Married Or Common Law / Interdependent Partner With Kids
This one is a little more complicated. The law deals with the full range of situations of who gets your stuff when you die in this situation. For example, the law states that:
- If all your kids came from your spouse or interdependent partner (common law partner), then your spouse or partner get the whole of your estate.
- If any of your kids came from another relationship (no matter how short lived), then usually (subject to prescribed amounts) the surviving spouse or partner gets half of the estate and the other half of the estate is distributed equally to all the deceased person’s kids.
Married And Common Law / Interdependent Partner With Kids
When someone passes with kids and both a spouse and a common law or adult interdependent partner, then the kids get half the estate and then the rest is split between the spouse and the partner. However, please note that this often occurs but remains subject to the prescribed amounts as above.
Exceptions To Separated Spouses Sharing In The Estate Rule
Firstly, the complications caused by separations and who gets your estate when you die stop completely if you draft a new will after your separation. Remember these rules apply when there is an intestacy. The law states that your spouse is “deemed predeceased” in some situations. A predeceased person receives no benefit from the estate in these situations. For example, the following leads a separated spouse to receive no benefit:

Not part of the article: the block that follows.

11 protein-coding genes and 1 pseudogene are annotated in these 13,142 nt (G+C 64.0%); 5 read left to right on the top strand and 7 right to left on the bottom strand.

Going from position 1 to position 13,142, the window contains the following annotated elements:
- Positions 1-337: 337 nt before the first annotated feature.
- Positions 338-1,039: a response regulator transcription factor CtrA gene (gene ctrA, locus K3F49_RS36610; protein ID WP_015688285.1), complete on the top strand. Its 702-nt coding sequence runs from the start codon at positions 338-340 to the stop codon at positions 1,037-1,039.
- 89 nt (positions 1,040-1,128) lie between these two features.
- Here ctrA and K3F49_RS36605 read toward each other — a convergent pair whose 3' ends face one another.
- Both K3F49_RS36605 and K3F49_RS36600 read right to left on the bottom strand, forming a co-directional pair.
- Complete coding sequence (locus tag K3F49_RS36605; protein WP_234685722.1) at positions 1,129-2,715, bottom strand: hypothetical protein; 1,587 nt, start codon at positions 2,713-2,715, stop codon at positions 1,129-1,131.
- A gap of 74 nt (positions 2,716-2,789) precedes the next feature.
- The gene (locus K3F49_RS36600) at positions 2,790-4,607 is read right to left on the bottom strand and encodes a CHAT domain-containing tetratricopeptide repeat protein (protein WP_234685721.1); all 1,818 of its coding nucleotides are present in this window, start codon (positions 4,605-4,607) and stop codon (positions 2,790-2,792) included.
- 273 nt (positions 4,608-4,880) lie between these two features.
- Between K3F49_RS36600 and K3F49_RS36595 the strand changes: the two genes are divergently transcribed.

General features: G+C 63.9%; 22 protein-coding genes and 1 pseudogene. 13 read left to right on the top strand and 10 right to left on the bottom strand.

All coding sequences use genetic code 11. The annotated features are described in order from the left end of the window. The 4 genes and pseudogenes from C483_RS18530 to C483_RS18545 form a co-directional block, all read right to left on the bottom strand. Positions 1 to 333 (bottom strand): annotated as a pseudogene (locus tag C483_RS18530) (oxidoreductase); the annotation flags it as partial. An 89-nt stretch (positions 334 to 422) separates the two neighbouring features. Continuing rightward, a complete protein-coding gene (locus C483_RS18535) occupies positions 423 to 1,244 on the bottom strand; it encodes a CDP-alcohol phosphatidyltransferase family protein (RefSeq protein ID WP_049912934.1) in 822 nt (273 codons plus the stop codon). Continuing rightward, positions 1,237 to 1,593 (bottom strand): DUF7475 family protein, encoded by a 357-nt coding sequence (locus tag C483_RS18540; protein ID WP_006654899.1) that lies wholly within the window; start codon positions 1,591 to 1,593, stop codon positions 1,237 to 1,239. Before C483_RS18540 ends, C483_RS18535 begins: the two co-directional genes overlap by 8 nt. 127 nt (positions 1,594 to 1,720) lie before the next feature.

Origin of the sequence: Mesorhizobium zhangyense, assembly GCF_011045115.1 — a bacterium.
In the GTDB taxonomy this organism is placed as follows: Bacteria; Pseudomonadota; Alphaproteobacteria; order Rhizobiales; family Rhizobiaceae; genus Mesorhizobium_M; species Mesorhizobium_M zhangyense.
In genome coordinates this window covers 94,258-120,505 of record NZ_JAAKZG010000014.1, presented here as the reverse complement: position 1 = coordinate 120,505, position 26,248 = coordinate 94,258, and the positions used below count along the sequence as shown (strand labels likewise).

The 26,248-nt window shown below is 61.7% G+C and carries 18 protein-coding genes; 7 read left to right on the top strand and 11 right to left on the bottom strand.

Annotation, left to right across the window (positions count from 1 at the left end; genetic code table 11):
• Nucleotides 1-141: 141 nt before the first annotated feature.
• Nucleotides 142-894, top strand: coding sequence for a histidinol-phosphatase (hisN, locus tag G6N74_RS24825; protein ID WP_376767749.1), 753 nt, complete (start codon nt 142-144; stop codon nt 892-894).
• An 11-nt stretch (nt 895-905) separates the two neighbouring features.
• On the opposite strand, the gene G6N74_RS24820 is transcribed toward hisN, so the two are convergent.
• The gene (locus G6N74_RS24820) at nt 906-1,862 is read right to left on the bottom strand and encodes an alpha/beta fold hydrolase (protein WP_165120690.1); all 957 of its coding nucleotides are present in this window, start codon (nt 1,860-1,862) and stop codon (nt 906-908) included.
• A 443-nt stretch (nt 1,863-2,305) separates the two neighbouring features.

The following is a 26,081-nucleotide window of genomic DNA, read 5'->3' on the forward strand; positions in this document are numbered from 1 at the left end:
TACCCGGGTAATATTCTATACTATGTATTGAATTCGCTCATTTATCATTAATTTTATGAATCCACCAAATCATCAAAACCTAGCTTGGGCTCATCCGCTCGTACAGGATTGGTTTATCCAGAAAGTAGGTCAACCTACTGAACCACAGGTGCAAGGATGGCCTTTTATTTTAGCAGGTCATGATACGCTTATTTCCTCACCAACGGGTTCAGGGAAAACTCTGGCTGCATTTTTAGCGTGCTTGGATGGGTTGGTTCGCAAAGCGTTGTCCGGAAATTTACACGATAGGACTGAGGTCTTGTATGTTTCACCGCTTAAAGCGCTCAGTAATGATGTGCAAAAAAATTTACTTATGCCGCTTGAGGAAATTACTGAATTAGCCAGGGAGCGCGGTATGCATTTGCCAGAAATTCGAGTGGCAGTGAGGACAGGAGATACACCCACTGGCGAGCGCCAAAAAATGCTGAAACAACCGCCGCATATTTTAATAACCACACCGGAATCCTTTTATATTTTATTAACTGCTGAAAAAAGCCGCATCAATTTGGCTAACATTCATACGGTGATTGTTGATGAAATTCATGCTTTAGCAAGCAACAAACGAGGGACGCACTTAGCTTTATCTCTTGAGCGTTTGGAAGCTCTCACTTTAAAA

- At the time of death, the parties lived separate and apart for two or more years;
- Under the Family Law Act, a declaration as to irreconcilability occurred; or
- The parties entered into an agreement (for example, as separation agreement) or the court issued an order as to the final disposition of assets and debts between the parties.
Lastly, to further complicate things, these exemptions stop if the parties the reconcile. This means that if, at the time of death, the separated spouse was once again living with the deceased in a subsisting manner, then the separated spouse is a spouse again for the purposes of who gets your stuff when you die.
No Spouse or Common Law / Interdependent Partner With Kids
When a person passes with no spouse or partner but has kids, then the estate passes in equal shares to surviving children of the deceased. If a child of the deceased passed away first, and that child left children of their own, then a share also goes to the beneficiaries of that child’s estate. In other words, only the beneficiaries of a child who predeceases and has no kids of their own, receives no benefit from your assets.
No Spouse or Common Law / Interdependent Partner And No Kids